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Comment Re: $380K (Score 1) 705

If you're honestly conflating the statement, which I interpreted as "security was inadequate, they should have upgraded it before the issue got worse" with some idea that they can't be hacked because they were throwing money at it, without proof that is actually what is being implied, congratulations, you're an idiot.

Comment Re:CBC assumed CNN owned it (Score 1) 222

That makes no sense at all. Seriously. IF someone owned a CD that was stolen, person B likes it, buys it off of them thinking it was legitimately theirs (a CD is innocuous, but just an example), then it was stolen, they can get in trouble just on that alone? I've been Googling penal laws for various states on the matter, and they seem to support the assertion I am making... that you get in trouble if you obtain it knowing it was stolen, or keep it/refuse to turn it in after it was revealed to be stolen.

Comment Re:CBC assumed CNN owned it (Score 1) 222

That makes no sense at all. What I am saying is that - based on the research I have done - you can't just get in trouble if you own property if you obtain it, and then find out it is stolen - you have to know it was stolen beforehand, or not turn it on/whatnot after it was discovered that the property was n fact stolen - and most of the penal codes I have been googling up support this idea.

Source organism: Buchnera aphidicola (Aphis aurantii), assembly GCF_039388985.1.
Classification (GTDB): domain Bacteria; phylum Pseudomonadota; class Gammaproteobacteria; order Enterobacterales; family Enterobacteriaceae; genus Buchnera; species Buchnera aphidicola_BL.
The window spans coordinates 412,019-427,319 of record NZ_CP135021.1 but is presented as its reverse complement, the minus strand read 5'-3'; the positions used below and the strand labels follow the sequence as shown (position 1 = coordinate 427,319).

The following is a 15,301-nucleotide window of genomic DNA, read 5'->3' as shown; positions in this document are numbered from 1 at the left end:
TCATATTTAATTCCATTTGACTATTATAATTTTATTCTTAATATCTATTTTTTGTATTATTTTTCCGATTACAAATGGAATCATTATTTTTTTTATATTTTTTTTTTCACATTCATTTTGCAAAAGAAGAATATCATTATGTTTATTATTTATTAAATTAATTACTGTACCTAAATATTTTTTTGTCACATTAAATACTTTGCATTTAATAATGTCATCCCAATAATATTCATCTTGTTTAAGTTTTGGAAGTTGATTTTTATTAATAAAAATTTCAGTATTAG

Comment Re:CBC assumed CNN owned it (Score 2) 222

Yeah, and if the car was stolen, your sister would be in jail for receiving stolen property.

Maybe I am missing something, but if you're saying the sister would be in trouble just because of the purchase, that might not be correct - if I recall, you have to have knowingly engaged in the purchase, but IANAL. (seems logical though, why get someone in trouble if they, in good faith, thought they were buying something legitimately that later turned out to be stolen?)

Comment But is it a problem... (Score 1) 73

with the language itself, or an issue that boils down to the coders, and how attentive they are to the vulnerabilities while they are producing the code for whatever they are working on?

My thought is that it is the latter (that it boils down to the coders, and their attentiveness + planning out their work to avoid such issues, but that's just one opinion.

Comment Re:Carpenter Bees (Score 1) 225

Once I went to a zoo with my GF-at-the-time. We were in a gift shop mucking around with the various doodads, next thing I know, I see flakes falling from above. I look up at the wood beams running along the ceiling, and watched as a carpenter bee dug through the wood, crawled out of the hole and then flew away. Those suckers dig fast.

Comment Re:The honest version (Score 1) 48

It's not censorship if it's done by private companies.

citation needed.

Every definition I have read has nothing on where the SOURCE of the action is, just on the ACTION itself. Censorship is not about who does it, but that there is an editing, a repressing of opinion - some cases, like private companies editing their journalists (to various extends) are fine, but that's not a matter of "censorship" versus "not censorship," but a question of "acceptable censoring" versus "unacceptable censoring."